Identifying the needs of tenants will, therefore, equip owners for success. Data collection tools will be key in helping analyze tenant patterns, schedules, preferences, and space usage.
But, perhaps, the data itself matters less than how it’s interpreted.
In the day’s final panel — “Investing in the Built Environment: How Tech Is Transforming Design and Construction” — Carlo Scissura, president and CEO of the New York Building Congress, spoke in conversation with James Donaghy, executive chairman of STO Building Group; Gregg Pasquarelli, founding principal of SHoP Architects; and Thomas Scarangello, executive chairman of Thornton Tomasetti.
Like the panelists prior, these men emphasized the need for data collection. But rather than keep data within one’s company, they suggested a communal approach — the reason for which is less selfless than it sounds.
With the rise of both machine learning and artificial intelligence, obtaining extensive, timely, and quality data is crucial. In order to get such data, it’s most effective to just share.
Scarangello put it succinctly, noting that the best way to advantageously use technology in business is to learn fast and fail fast — processes expedited by cumulative data.
The real challenge comes not in gathering the data, but in choosing how to use the information to drive business.
Data continued to steer the conversation, extending into Day Two of the forum. In “Elevating Real Estate Through Accelerated Innovation”, moderator Jonathan Mechanic, partner and chairman of the real estate department at Fried, Frank, Harris, Shriver & Jacobson, spoke with RXR Realty CEO and Chairman Scott Rechler.
Rechler called data the biggest gap in the real estate industry, describing it as “the oil of that knowledge economy.” Now that technology is pushing in on the industry, however, data collection has the potential to improve building operations, customer services, and business mechanisms. Rechler believes data will form the baseline for such growth and functionality.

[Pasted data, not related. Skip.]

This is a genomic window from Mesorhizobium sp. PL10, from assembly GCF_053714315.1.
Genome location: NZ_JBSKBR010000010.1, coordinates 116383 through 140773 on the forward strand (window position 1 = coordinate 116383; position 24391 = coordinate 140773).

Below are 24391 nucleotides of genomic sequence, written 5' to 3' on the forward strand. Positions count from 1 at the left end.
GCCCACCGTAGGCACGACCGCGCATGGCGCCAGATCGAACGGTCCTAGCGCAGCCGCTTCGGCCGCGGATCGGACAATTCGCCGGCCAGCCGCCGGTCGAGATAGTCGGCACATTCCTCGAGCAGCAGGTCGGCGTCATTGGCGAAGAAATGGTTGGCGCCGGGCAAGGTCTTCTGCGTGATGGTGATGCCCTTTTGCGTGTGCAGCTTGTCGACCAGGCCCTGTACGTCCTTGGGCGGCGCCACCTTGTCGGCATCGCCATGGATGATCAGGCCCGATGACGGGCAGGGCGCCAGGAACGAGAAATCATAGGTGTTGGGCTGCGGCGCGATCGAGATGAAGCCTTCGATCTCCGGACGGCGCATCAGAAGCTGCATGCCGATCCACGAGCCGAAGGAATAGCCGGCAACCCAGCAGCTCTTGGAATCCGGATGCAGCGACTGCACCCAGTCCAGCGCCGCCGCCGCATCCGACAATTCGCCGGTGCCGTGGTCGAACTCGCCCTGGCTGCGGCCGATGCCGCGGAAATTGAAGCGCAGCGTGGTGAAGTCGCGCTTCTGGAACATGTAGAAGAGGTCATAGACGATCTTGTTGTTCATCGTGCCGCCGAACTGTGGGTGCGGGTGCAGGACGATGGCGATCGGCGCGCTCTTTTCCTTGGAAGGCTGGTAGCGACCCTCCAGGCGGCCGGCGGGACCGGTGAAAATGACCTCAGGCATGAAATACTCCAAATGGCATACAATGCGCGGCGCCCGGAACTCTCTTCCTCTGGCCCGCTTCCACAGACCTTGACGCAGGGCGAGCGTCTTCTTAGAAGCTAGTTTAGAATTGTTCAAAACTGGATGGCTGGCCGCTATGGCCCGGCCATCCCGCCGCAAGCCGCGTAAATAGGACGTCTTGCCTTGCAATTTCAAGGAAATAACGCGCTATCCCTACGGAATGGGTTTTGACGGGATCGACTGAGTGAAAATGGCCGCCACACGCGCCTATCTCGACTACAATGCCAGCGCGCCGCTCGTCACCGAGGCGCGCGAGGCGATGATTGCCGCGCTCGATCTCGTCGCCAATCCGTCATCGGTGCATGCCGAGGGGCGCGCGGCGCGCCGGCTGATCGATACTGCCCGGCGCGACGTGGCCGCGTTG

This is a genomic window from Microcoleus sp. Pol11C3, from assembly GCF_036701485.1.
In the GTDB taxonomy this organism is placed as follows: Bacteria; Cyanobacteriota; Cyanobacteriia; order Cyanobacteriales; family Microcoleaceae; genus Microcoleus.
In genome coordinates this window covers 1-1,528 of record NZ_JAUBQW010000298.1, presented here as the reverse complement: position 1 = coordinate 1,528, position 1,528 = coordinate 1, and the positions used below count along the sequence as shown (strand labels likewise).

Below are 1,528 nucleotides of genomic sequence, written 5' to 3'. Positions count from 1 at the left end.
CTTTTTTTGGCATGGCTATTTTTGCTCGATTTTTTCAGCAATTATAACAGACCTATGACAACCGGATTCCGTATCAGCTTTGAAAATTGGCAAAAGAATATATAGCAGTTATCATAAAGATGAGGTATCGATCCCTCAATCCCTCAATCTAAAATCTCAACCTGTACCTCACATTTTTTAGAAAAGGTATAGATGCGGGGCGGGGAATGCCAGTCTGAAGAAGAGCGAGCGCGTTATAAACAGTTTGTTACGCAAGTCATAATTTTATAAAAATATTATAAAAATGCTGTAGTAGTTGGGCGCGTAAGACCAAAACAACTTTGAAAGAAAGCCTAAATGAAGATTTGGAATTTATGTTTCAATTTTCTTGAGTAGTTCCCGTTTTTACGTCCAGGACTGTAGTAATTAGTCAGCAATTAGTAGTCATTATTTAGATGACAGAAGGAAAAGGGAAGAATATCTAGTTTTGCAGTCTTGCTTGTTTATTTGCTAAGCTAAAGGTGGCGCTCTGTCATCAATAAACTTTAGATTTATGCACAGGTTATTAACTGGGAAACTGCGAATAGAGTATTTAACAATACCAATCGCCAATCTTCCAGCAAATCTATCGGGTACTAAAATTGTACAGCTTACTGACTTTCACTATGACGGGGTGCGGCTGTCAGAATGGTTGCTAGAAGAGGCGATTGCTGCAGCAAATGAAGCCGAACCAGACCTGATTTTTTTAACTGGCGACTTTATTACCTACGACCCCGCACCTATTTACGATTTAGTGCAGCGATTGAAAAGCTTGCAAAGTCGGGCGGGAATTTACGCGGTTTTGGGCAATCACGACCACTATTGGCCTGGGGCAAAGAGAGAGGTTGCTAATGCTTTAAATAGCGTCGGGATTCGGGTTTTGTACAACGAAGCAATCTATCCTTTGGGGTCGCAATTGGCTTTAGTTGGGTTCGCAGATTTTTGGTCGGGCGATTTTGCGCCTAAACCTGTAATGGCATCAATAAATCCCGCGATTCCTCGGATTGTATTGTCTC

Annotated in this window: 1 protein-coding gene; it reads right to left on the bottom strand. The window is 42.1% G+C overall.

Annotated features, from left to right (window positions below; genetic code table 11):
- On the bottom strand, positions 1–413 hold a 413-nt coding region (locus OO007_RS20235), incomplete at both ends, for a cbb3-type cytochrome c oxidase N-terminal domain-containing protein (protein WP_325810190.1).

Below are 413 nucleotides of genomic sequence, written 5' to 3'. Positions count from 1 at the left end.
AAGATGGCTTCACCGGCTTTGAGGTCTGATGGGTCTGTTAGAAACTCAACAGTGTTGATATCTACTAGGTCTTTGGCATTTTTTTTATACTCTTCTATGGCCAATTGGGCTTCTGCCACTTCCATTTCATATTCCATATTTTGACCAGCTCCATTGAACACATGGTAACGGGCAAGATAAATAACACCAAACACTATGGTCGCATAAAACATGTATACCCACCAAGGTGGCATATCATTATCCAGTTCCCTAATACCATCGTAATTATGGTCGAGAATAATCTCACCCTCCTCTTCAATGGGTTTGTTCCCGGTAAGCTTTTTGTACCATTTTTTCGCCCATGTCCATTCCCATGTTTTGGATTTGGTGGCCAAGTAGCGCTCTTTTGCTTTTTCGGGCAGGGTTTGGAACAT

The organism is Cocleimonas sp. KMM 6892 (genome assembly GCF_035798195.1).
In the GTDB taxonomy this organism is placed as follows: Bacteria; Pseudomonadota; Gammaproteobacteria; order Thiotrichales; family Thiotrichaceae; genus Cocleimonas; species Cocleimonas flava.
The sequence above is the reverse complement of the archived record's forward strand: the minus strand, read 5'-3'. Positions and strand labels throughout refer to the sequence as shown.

CO staff writer Andrew Coen continued the conversation about COVID’s impact on data with Stefan Martinovic, vice president of data partnerships at Placer.ai; Ari Rastegar, founder and CEO of Rastegar Property Company; and David Vincent, investment product specialist at Cadre. In “The Dawn of Data”, these panelists honed in on the need for data collection to occur as close to real time as possible.
But, unlike experts in the design and construction sphere, the panelists stated that having the same data as other companies has the potential to harm operations rather than expediting them. Technology can provide a company with an edge over competitors, but only if those competitors are not privy to the same data-elicited conclusions.
“As a real estate investment firm, if you’re using the same data as everybody else, it’s really hard to have a differentiated view,” Vincent said.
“If everybody’s looking at the same data, drawing the same conclusions, the value of it is basically nil,” added Rastegar.
Switching gears in “Driving Value in Real Estate by Making Buildings Smarter”, panelists Karen Quintana, vice president of digital product at International WELL Building Institute, and Michael Turner, president of Oxford Properties Group, discussed how to use the trends exhibited by data collection.